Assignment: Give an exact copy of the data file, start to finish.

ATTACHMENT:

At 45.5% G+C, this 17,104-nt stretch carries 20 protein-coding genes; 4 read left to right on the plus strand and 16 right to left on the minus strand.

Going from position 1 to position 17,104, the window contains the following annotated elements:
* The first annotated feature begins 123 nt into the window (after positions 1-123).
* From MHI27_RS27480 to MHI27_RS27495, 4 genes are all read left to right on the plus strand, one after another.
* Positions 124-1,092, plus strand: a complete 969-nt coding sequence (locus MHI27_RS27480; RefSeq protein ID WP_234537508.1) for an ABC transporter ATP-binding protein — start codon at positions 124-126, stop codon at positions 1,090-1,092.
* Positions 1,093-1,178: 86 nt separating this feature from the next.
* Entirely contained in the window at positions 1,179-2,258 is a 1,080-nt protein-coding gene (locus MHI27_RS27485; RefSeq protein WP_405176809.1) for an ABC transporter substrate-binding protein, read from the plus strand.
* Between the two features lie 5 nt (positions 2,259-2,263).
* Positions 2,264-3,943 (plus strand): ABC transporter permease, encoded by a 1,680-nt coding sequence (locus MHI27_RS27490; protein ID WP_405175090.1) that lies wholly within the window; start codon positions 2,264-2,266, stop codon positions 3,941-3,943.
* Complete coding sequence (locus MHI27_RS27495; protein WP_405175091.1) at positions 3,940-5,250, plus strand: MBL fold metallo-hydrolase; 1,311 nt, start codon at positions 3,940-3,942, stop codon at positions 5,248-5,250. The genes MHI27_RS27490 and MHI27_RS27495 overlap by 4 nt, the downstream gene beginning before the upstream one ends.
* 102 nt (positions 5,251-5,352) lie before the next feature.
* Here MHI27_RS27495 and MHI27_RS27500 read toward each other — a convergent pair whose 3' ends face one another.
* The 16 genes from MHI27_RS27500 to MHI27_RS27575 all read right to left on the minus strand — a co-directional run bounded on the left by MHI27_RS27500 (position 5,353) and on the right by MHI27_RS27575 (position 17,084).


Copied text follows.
At 45.5% G+C, this 17,104-nt stretch carries 20 protein-coding genes; 4 read left to right on the plus strand and 16 right to left on the minus strand.

Going from position 1 to position 17,104, the window contains the following annotated elements:
* The first annotated feature begins 123 nt into the window (after positions 1-123).
* From MHI27_RS27480 to MHI27_RS27495, 4 genes are all read left to right on the plus strand, one after another.
* Positions 124-1,092, plus strand: a complete 969-nt coding sequence (locus MHI27_RS27480; RefSeq protein ID WP_234537508.1) for an ABC transporter ATP-binding protein — start codon at positions 124-126, stop codon at positions 1,090-1,092.
* Positions 1,093-1,178: 86 nt separating this feature from the next.
* Entirely contained in the window at positions 1,179-2,258 is a 1,080-nt protein-coding gene (locus MHI27_RS27485; RefSeq protein WP_405176809.1) for an ABC transporter substrate-binding protein, read from the plus strand.
* Between the two features lie 5 nt (positions 2,259-2,263).
* Positions 2,264-3,943 (plus strand): ABC transporter permease, encoded by a 1,680-nt coding sequence (locus MHI27_RS27490; protein ID WP_405175090.1) that lies wholly within the window; start codon positions 2,264-2,266, stop codon positions 3,941-3,943.
* Complete coding sequence (locus MHI27_RS27495; protein WP_405175091.1) at positions 3,940-5,250, plus strand: MBL fold metallo-hydrolase; 1,311 nt, start codon at positions 3,940-3,942, stop codon at positions 5,248-5,250. The genes MHI27_RS27490 and MHI27_RS27495 overlap by 4 nt, the downstream gene beginning before the upstream one ends.
* 102 nt (positions 5,251-5,352) lie before the next feature.
* Here MHI27_RS27495 and MHI27_RS27500 read toward each other — a convergent pair whose 3' ends face one another.
* The 16 genes from MHI27_RS27500 to MHI27_RS27575 all read right to left on the minus strand — a co-directional run bounded on the left by MHI27_RS27500 (position 5,353) and on the right by MHI27_RS27575 (position 17,084).